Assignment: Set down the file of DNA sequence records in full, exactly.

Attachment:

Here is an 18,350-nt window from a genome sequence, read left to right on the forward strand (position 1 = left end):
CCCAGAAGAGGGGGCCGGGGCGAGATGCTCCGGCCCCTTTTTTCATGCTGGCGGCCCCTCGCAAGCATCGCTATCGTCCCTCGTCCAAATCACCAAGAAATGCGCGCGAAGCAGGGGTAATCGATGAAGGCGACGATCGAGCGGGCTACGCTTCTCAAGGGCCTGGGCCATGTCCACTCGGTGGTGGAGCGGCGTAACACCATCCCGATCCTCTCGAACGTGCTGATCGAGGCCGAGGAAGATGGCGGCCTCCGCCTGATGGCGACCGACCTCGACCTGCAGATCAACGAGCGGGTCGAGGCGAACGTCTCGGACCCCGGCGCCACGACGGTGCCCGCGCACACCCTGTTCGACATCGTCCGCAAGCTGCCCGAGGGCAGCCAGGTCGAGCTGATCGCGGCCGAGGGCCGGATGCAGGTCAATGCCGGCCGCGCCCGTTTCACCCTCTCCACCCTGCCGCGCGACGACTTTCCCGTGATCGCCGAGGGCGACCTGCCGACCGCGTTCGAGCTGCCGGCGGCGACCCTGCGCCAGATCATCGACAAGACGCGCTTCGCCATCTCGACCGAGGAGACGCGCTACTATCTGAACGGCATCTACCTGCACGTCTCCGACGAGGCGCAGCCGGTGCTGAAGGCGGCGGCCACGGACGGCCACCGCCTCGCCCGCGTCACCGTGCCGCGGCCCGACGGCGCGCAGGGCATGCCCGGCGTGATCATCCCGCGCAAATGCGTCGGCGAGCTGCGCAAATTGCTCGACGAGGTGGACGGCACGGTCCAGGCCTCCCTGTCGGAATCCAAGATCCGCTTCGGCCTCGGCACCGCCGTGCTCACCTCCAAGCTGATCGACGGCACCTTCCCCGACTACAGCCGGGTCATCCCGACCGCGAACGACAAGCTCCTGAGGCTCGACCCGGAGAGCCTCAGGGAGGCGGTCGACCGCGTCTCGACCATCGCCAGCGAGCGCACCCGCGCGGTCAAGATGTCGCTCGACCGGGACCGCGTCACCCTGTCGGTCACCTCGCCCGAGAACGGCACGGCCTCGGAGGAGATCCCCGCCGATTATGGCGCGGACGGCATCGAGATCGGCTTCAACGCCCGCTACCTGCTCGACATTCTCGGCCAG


Here is an 18,350-nt window from a genome sequence, read left to right on the forward strand (position 1 = left end):
CCCAGAAGAGGGGGCCGGGGCGAGATGCTCCGGCCCCTTTTTTCATGCTGGCGGCCCCTCGCAAGCATCGCTATCGTCCCTCGTCCAAATCACCAAGAAATGCGCGCGAAGCAGGGGTAATCGATGAAGGCGACGATCGAGCGGGCTACGCTTCTCAAGGGCCTGGGCCATGTCCACTCGGTGGTGGAGCGGCGTAACACCATCCCGATCCTCTCGAACGTGCTGATCGAGGCCGAGGAAGATGGCGGCCTCCGCCTGATGGCGACCGACCTCGACCTGCAGATCAACGAGCGGGTCGAGGCGAACGTCTCGGACCCCGGCGCCACGACGGTGCCCGCGCACACCCTGTTCGACATCGTCCGCAAGCTGCCCGAGGGCAGCCAGGTCGAGCTGATCGCGGCCGAGGGCCGGATGCAGGTCAATGCCGGCCGCGCCCGTTTCACCCTCTCCACCCTGCCGCGCGACGACTTTCCCGTGATCGCCGAGGGCGACCTGCCGACCGCGTTCGAGCTGCCGGCGGCGACCCTGCGCCAGATCATCGACAAGACGCGCTTCGCCATCTCGACCGAGGAGACGCGCTACTATCTGAACGGCATCTACCTGCACGTCTCCGACGAGGCGCAGCCGGTGCTGAAGGCGGCGGCCACGGACGGCCACCGCCTCGCCCGCGTCACCGTGCCGCGGCCCGACGGCGCGCAGGGCATGCCCGGCGTGATCATCCCGCGCAAATGCGTCGGCGAGCTGCGCAAATTGCTCGACGAGGTGGACGGCACGGTCCAGGCCTCCCTGTCGGAATCCAAGATCCGCTTCGGCCTCGGCACCGCCGTGCTCACCTCCAAGCTGATCGACGGCACCTTCCCCGACTACAGCCGGGTCATCCCGACCGCGAACGACAAGCTCCTGAGGCTCGACCCGGAGAGCCTCAGGGAGGCGGTCGACCGCGTCTCGACCATCGCCAGCGAGCGCACCCGCGCGGTCAAGATGTCGCTCGACCGGGACCGCGTCACCCTGTCGGTCACCTCGCCCGAGAACGGCACGGCCTCGGAGGAGATCCCCGCCGATTATGGCGCGGACGGCATCGAGATCGGCTTCAACGCCCGCTACCTGCTCGACATTCTCGGCCAG